A fascinating email from a U of Toronto undergrad of my acquaintance:
Dr. James Hansen came by the university a week or two ago and gave a presentation alongside Naomi Klein and the head of a fairly large indigenous rights organization. Had I not been taking Atmospheric Chemistry his presentation would have been nigh-impossible to understand; most of the crowd was there to see the sort of clear, journalistic style of Klein and was not prepared for the dense scientific language and tepidness with which “highly probable outcomes” are generally presented within our field. Indeed, almost everyone sitting around me expressed their utmost confusion, with a general crowd-muttering in the vein of “No, not really…” at every mention of “As you saw in Dr. Hansen’s presentation, there is a great urgency to addressing the climate crisis…” on the part of Klein.
(As a corollary [sic] to the “dangers of dense scientific language” I was provided the following real example at a writing seminar which you may enjoy):
31 July 1985
TO: R. K. Lund
Vice President, Engineering
CC: B.C. Brinton, A.J. McDonald, L.H. Sayer, J.R. Kapp
FROM: R.M. Boisjoly
Applied Mechanics – Ext. 3525
SUBJECT: SRM O-Ring Erosion/Potential Failure Criticality
This letter is written to insure that management is fully aware of the seriousness of the current O-ring erosion problem in the SRM joints from an engineering standpoint.
The mistakenly accepted position on the joint problem was to fly without fear of failure and to run a series of design evaluations which would ultimately lead to a solution or at least a significant reduction of the erosion problem. This position is now drastically changed as a result of the SRM 16A nozzle joint erosion which eroded a secondary O-ring with the primary O-ring never sealing.
If the same scenario should occur in a field joint (and it could), then it is a jump ball as to the success or failure of the joint because the secondary O-ring cannot respond to the clevis opening rate and may not be capable of pressurization. The result would be a catastrophe of the highest order – loss of human life.
An unofficial team (a memo defining the team and its purpose was never published) with leader was formed on 19 July 1985 and was tasked with solving the problem for both the short and long term. This unofficial team is essentially nonexistent at this time. In my opinion, the team must be officially given the responsibility and the authority to execute the work that needs to be done on a non-interference basis (full time assignment until completed.)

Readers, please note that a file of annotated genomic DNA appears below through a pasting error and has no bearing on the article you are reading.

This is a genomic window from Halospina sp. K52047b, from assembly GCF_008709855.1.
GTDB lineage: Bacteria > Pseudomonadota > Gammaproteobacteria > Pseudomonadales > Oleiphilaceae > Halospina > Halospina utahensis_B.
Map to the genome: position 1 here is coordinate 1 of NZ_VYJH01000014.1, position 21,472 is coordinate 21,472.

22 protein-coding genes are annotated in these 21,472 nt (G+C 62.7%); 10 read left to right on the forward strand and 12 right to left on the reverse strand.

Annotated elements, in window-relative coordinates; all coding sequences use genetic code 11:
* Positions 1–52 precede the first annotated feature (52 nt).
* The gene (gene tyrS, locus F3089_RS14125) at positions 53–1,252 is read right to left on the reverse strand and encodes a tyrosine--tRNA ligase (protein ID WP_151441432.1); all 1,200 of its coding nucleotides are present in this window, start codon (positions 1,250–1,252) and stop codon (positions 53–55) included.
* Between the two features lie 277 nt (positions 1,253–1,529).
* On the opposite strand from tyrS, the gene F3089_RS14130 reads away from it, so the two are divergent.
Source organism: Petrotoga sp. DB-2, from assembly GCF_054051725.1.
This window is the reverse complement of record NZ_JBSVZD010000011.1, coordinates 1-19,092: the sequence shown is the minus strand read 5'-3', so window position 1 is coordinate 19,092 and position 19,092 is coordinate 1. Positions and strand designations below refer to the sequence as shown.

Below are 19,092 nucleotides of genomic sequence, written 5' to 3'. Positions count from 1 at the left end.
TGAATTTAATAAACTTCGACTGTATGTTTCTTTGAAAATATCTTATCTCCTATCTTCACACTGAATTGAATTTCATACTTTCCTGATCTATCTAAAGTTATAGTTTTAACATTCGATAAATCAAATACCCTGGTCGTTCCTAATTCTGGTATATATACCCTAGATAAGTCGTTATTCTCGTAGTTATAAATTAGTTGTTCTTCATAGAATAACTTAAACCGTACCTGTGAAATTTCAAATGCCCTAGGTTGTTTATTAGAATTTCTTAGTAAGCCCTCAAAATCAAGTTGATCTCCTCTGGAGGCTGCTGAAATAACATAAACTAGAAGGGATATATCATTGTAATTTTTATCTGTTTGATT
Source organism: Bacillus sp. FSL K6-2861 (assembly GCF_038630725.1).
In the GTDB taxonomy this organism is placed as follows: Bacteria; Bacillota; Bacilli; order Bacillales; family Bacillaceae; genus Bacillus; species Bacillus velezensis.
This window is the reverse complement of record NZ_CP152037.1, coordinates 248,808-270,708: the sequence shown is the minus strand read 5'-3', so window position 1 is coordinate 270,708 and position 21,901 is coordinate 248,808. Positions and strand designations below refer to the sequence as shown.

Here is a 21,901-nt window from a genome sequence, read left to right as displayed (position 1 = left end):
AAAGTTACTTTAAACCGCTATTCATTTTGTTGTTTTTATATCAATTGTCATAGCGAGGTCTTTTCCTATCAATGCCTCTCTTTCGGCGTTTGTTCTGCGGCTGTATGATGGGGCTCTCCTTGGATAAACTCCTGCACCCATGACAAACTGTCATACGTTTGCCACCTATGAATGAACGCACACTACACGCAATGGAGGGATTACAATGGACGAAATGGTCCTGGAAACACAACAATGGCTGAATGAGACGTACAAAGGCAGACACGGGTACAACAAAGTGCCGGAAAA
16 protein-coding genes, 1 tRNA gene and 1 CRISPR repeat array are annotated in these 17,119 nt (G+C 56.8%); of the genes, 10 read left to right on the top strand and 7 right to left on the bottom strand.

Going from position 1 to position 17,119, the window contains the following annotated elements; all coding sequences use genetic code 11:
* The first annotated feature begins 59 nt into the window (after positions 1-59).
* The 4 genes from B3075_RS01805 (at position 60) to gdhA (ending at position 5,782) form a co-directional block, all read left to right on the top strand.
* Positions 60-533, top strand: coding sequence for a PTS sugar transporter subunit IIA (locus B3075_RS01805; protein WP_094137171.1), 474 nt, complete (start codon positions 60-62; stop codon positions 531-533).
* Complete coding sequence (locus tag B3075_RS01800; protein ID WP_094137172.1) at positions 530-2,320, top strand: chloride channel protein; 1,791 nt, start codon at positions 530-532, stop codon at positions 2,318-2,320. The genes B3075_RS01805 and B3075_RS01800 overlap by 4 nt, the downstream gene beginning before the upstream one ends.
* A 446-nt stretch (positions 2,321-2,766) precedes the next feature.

It is my honest and very real fear that if we do not take immediate action to dedicate a team to solve the problem with the field joint having the number one priority, then we stand in jeopardy of losing a flight along with all the launch pad facilities.
J.R. Kapp, Manager
And then the Challenger exploded.
That’s the rock. The hard place is that straightforward language doesn’t allow enough precision for a well-informed person to be both terse and honest. Terse, honest, effective: pick any two.
Recall Stephen Schneider’s famously self-violating advice:
On the one hand, as scientists we are ethically bound to the scientific method, in effect promising to tell the truth, the whole truth, and nothing but – which means that we must include all doubts, the caveats, the ifs, ands and buts. On the other hand, we are not just scientists but human beings as well. And like most people we’d like to see the world a better place, which in this context translates into our working to reduce the risk of potentially disastrous climate change. To do that we need to get some broad based support, to capture the public’s imagination. That, of course, means getting loads of media coverage. So we have to offer up scary scenarios, make simplified, dramatic statements, and make little mention of any doubts we might have. This “double ethical bind” we frequently find ourselves in cannot be solved by any formula. Each of us has to decide what the right balance is between being effective and being honest. I hope that means being both.
What I think I am saying is that the cost of being both honest and effective is being long-winded. As the population is increasingly inclined to feel rather than to think, the window of effectiveness closes.
On the other hand, I am a bit shocked that Hansen is seen as opaque. I have seen his public talks and thought them effective. If that’s inaccessible or unconvincing to students at a major research university, it’s more than a little bit discouraging.